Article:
In his testimony at trial, Hughes related the details of a lengthy crime spree that ended with the capital murder of Trooper Mark Frederick. On January 21, 1976, Hughes rented a 1975 Ford LTD in Fair Hope, Alabama, which was to be returned on January 26, 1976. Hughes then drove to Pensacola, Florida, where he passed a worthless one hundred fifty dollar check. Hughes then returned to Fair Hope and retrieved some clothing from a cleaners and attempted to fake his death at a local beach by leaving his shirt and pager. Hughes then decided to head back to Pensacola, but he first bought gas and food with another worthless check.

Hughes only stayed in Pensacola for a day or two before leaving for Orlando. While in Orlando, Hughes stole some checks that he used to buy jeans, a jacket, a belt, and a hat. He then left Orlando for Daytona Beach, where he was robbed after leaving a nightclub. The next day, Hughes bought a suit, a pair of boots, a cane, a shotgun, and some shells with another stolen check.

Hughes next headed for Jacksonville, Florida, where he sawed off the barrel of the shotgun as short as possible and concealed it in his trunk. Hughes stayed in Jacksonville for a few days during which time he cashed a few more stolen checks and inquired into buying some more guns.

Hughes then went to Atlanta, Chattanooga, and Nashville. While in Nashville, Hughes purchased a .45 automatic handgun with another stolen check and stole an Alabama license plate from another car. A few days later, Hughes returned to Chattanooga where he bought ten-dollar traveler's checks, cashed two, reported all ten stolen and received a one-hundred dollar refund.

Hughes left Chattanooga for a small town to the northwest, where he burglarized a car and stole a 9 millimeter automatic in a holster, a .45 pistol in a holster, a .300 Magnum rifle with a scope, a .30 caliber carbine, .38 caliber shells, and an empty holster. This theft occurred sometime during the second or third week of February. Hughes continued his trek throughout the southeast during the early spring of 1976. Hughes stopped in Gatlinburg, Tennessee; Washington, D.C.; and Baltimore, Maryland. Hughes then headed into the Carolinas where he repeated his traveler's check scheme. Hughes returned to Nashville, Tennessee, where his car was broken into and two .45's were stolen. Hughes then left Nashville and headed for Montgomery, Alabama.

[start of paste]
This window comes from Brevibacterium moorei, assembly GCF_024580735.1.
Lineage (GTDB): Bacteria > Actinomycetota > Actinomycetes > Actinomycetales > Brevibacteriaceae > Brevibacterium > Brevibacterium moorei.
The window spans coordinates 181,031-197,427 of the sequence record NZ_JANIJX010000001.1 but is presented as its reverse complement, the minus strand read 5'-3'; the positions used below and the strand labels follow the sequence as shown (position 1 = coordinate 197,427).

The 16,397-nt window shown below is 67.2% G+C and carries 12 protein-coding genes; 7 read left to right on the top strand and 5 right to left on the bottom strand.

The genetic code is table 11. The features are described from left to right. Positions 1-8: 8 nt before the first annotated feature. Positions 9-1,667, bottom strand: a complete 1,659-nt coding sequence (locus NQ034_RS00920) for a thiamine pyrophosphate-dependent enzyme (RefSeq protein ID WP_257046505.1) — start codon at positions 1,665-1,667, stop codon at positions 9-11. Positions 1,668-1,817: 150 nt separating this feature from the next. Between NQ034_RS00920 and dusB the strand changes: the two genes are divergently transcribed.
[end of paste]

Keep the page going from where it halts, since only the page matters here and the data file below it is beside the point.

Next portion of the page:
While in Alabama, Hughes stole Harold Martin's credit card, a diamond ring from Sam Caldwell, and some checks from Caldwell. Hughes used one of the stolen checks to buy a CB radio from Radio Shack. On March 30, 1976, Hughes left Montgomery for Louisiana, where he used Martin's credit card for food, motels, and gasoline. Hughes left behind some papers in Kenner, Louisiana, which detailed plans to continue the traveler's check scam, to rob a small-town bank, and to set up apartments in New Orleans, Daytona Beach, and Atlanta, and rob banks in the various cities.

Hughes left Louisiana for Texas, staying in Beaumont, Texas, on the night of April 2, 1976. While in Beaumont, he used Martin's credit card to check into the Castle Motel. Hughes continued heading west until he attempted to use Martin's credit card at the Days Inn in Brookshire on April 4, 1976. Hughes claimed that, after he left the motel and was pulled over by Troopers Frederick and Reichert, the troopers opened fire on him without provocation, whereupon he fired a blind shot out the window. Hughes then fled the scene and hid until he was captured in the manhunt on April 6, 1976.

PROCEDURAL HISTORY

In April 1976, a grand jury in Austin County, Texas, indicted Hughes for the capital murder of Mark A. Frederick, a peace officer acting in the lawful discharge of an official duty. The case was tried on a change of venue in Matagorda County, Texas, and Hughes entered a plea of "not guilty." On September 16, 1976, a jury found Hughes guilty of capital murder. Following a punishment hearing, Hughes was sentenced to death.

Hughes's conviction was automatically appealed to the Texas Court of Criminal Appeals and was affirmed in a published opinion. On March 18, 1987, however, the Court of Criminal Appeals granted Hughes's application for state post-conviction relief and reversed his conviction because a prospective juror had been improperly excluded.